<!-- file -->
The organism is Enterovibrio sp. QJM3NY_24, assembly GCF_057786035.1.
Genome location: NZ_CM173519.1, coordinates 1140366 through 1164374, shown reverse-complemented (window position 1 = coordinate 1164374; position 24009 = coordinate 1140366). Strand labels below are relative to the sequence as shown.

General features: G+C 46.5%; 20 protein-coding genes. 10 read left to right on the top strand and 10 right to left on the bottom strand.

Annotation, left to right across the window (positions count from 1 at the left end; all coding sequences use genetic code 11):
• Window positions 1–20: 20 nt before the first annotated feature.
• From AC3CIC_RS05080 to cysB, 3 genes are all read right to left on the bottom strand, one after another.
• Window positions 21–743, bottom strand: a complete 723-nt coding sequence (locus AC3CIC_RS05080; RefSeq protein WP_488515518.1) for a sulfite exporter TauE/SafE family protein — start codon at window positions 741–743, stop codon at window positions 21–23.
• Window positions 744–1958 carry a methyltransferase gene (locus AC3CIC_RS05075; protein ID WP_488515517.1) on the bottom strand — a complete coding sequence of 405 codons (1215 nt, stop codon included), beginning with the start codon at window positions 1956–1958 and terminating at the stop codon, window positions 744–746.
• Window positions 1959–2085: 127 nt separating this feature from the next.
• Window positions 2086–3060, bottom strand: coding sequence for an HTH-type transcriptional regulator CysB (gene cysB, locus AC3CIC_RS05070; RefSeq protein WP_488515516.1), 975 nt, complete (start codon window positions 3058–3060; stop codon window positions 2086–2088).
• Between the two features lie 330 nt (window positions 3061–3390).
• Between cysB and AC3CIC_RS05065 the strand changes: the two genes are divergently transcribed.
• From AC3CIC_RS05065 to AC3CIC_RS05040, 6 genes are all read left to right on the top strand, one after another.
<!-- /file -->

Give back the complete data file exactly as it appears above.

The organism is Enterovibrio sp. QJM3NY_24, assembly GCF_057786035.1.
Genome location: NZ_CM173519.1, coordinates 1140366 through 1164374, shown reverse-complemented (window position 1 = coordinate 1164374; position 24009 = coordinate 1140366). Strand labels below are relative to the sequence as shown.

General features: G+C 46.5%; 20 protein-coding genes. 10 read left to right on the top strand and 10 right to left on the bottom strand.

Annotation, left to right across the window (positions count from 1 at the left end; all coding sequences use genetic code 11):
• Window positions 1–20: 20 nt before the first annotated feature.
• From AC3CIC_RS05080 to cysB, 3 genes are all read right to left on the bottom strand, one after another.
• Window positions 21–743, bottom strand: a complete 723-nt coding sequence (locus AC3CIC_RS05080; RefSeq protein WP_488515518.1) for a sulfite exporter TauE/SafE family protein — start codon at window positions 741–743, stop codon at window positions 21–23.
• Window positions 744–1958 carry a methyltransferase gene (locus AC3CIC_RS05075; protein ID WP_488515517.1) on the bottom strand — a complete coding sequence of 405 codons (1215 nt, stop codon included), beginning with the start codon at window positions 1956–1958 and terminating at the stop codon, window positions 744–746.
• Window positions 1959–2085: 127 nt separating this feature from the next.
• Window positions 2086–3060, bottom strand: coding sequence for an HTH-type transcriptional regulator CysB (gene cysB, locus AC3CIC_RS05070; RefSeq protein WP_488515516.1), 975 nt, complete (start codon window positions 3058–3060; stop codon window positions 2086–2088).
• Between the two features lie 330 nt (window positions 3061–3390).
• Between cysB and AC3CIC_RS05065 the strand changes: the two genes are divergently transcribed.
• From AC3CIC_RS05065 to AC3CIC_RS05040, 6 genes are all read left to right on the top strand, one after another.